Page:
Some countries call them ‘flip flops’, while in others they are called ‘thongs’, but here in New Zealand we say ‘jandals’. Simple and effective footwear, like the gumboot they are also made of rubber, but unlike the gumboot these are made to simply keep the soles of your feet protected while opening the tops of your feet to the elements. Best worn in the summer when the weather is hot, the footwear is known as a ‘jandal’, which is a combination of the words ‘Japanese’ and ‘sandal’. The footwear was named and trademarked in 1957 by businessman Morris Yock in 1957 and manufactured/distributed by Morris Yock and son Anthony. After Jandals Ltd originally sourced rubber from Hong Kong, Skellerup took over the supply of raw materials and then purchased the business completely in 1987. Current trademark owners are Gentex (NZ) Ltd.
The ‘silver fern’ (Cyathea dealbata), or ponga in te reo Māori, is endemic to NZ. The underside of this fern frond is part of New Zealand’s national identity and has been for centuries. Often white, sometimes silver, the symbol of the fern has been embraced by New Zealand’s national sports teams and the NZDF (New Zealand Defence Force). The fern is stitched into the uniforms of all the prominent sports teams in New Zealand, including the; All Blacks, Black Ferns, Silver Ferns, All Whites, Football Ferns, Tall Blacks and others. To ‘wear the fern’ means you are representing your nation and is an achievement to be proud of.
Pāua is a type of abalone unique to NZ. Found only in Aotearoa, these sea snails are a traditional delicacy and its colourful shell is used for decoration and ornamentation. Pāua is the Māori name given to the sea snail and the shell which they occupy and leave behind. There are actually three species of NZ Pāua; Blackfoot Pāua (Haliotis iris), Queen Pāua (also known as Silver Pāua, Yellow Foot Pāua, Hihiwa & Karariwha and its scientific name Haliotis australis) and Virgin Pāua (Haliotis virginea). Pāua shells make great jewellery and pāua pearls are also sought after.
A NZ institution from 1934 until today, everyone knows about Watties canned and frozen foods. Creators Jim Wattie and Harold Carr created something truly special when the two friends noticed that fresh produce was being wasted due to high transportation costs. Since they first began canning gooseberries, plums and peaches in 1934, to growing and canning peas and tomatoes in 1936, the business has continued to grow and become ingrained in Kiwi culture. Watties was most famous for its Wattie’s Tomato Sauce, Baked Beans and Spaghetti. In 1966 Jim Wattie was knighted for services to the food industry, and in 1992 Goodman Fielder Wattie Ltd was purchased by H.J. Heinz. Today Heinz Watties has two factories, with one located in Hastings producing canned fruit and vegetables, frozen vegetables, baked beans, spaghetti, soups, sauces and organic vegetables and the other located in Christchurch and producing frozen, dehydrated and freeze-dried vegetable products.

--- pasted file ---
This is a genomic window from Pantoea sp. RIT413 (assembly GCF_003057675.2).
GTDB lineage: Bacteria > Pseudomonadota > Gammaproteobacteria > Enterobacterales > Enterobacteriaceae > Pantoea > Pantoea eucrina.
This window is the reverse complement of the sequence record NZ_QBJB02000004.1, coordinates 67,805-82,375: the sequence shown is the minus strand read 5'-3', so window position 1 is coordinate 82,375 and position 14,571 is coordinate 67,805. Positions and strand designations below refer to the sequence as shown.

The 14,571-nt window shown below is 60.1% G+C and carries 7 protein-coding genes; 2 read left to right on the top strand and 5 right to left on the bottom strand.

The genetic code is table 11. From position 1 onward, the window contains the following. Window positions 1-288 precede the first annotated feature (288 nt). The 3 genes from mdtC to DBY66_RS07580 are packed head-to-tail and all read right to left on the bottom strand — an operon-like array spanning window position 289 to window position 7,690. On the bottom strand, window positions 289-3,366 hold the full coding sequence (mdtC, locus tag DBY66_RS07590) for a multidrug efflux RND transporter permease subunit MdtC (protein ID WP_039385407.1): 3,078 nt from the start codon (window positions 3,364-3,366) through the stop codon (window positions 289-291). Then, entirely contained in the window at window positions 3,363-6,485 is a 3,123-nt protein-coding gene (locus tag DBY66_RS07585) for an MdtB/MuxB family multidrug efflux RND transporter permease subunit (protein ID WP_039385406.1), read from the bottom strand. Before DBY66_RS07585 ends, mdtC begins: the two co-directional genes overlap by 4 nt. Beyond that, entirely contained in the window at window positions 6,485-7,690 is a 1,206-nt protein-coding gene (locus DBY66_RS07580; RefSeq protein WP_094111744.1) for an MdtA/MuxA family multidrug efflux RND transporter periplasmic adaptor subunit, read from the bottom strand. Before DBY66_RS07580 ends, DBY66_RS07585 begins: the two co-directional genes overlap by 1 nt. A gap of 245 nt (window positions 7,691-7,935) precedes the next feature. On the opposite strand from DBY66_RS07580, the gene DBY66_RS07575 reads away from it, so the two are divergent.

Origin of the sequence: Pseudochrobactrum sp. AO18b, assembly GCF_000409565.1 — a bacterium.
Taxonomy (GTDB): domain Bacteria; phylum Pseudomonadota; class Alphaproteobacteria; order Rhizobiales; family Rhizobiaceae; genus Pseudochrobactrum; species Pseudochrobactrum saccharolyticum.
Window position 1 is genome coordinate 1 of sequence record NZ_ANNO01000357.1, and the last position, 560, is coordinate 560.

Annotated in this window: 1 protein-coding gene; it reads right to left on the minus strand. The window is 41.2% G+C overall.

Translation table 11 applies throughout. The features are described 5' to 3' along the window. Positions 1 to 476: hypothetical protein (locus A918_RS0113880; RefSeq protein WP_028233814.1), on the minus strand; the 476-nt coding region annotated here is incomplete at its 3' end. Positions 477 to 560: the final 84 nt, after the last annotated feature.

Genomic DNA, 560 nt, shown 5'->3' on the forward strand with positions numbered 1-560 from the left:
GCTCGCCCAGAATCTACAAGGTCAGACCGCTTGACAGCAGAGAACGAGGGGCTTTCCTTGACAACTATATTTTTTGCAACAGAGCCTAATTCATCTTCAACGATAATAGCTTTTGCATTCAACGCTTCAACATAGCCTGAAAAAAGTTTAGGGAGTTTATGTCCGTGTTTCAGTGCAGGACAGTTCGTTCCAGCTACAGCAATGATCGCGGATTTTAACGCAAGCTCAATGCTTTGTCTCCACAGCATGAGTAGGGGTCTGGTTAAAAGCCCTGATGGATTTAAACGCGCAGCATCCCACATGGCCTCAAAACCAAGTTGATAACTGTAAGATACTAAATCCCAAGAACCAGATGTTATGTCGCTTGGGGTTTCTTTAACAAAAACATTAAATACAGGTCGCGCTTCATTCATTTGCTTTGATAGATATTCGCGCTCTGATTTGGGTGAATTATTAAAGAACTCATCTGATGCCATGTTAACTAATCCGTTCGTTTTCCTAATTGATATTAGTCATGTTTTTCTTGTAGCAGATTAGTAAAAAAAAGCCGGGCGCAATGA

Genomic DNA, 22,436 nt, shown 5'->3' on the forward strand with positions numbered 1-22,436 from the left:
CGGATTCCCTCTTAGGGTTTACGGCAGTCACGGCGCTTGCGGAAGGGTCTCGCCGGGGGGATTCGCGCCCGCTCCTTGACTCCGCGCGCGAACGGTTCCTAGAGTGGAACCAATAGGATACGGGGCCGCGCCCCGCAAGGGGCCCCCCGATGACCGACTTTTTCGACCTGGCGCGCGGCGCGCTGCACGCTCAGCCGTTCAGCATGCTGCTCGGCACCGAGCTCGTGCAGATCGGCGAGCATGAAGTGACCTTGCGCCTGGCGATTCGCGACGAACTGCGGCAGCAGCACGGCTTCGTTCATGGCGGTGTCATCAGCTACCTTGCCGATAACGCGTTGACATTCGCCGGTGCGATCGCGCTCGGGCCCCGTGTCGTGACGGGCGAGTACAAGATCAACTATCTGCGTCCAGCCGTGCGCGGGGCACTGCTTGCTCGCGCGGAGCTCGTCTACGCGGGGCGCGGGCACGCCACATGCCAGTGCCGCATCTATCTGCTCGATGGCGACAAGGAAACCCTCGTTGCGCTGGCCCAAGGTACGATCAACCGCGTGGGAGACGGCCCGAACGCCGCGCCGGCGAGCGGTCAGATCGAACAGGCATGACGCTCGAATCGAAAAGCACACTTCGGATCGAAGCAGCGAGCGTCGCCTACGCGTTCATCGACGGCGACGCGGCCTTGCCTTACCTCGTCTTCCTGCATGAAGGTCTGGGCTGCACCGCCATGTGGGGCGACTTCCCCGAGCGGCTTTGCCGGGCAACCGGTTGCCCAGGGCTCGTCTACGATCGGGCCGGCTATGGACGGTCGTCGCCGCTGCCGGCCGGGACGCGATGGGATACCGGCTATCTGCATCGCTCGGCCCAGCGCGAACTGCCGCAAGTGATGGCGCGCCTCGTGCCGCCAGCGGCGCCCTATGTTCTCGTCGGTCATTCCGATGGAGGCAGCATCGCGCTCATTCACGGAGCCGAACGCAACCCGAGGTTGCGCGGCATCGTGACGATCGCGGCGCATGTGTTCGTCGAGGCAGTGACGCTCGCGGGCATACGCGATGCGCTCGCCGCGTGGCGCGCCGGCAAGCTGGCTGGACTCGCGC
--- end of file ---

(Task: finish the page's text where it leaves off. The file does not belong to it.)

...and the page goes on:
Four Square supermarkets
Open for business since 1924 and instantly recognisable thanks to the 1950 Foodstuffs advertising departments ‘Cheeky Charlie’ Four Square man becoming part of the brand identity, as well as renowned NZ artist Dick Frizells art prints inspired by him. You will know one of these stores by its distinctive green and yellow colouring, logo and smiling mascot giving you the ‘thumbs-up’.
The Longest Drink in Town
Chances are, if you’ve had a milkshake from a dairy (local shop) in New Zealand then its been out of one of these iconic cups. Most corner dairies have stocked these cups since the mid 1950’s and they have been manufacturing the cups from Henderson, Auckland, since 1962. They are owned by Huhtamaki Oyj, a Finnish company.
Otorohanga (Kiwiana town)
Located 45 minutes from Hamilton and just two hours from Auckland, Otorohanga has been NZ’s official Kiwiana town since 2002. Pay a visit to the Kiwiana town if you want to see all the items mentioned above and other Kiwi objects, people and moments in history celebrated in one place!
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 Carl Walrond, 'Kauri gum and gum digging - The industry', Te Ara - the Encyclopedia of New Zealand, http://www.TeAra.govt.nz/en/kauri-gum-and-gum-digging/page-4 (accessed 21 May 2019).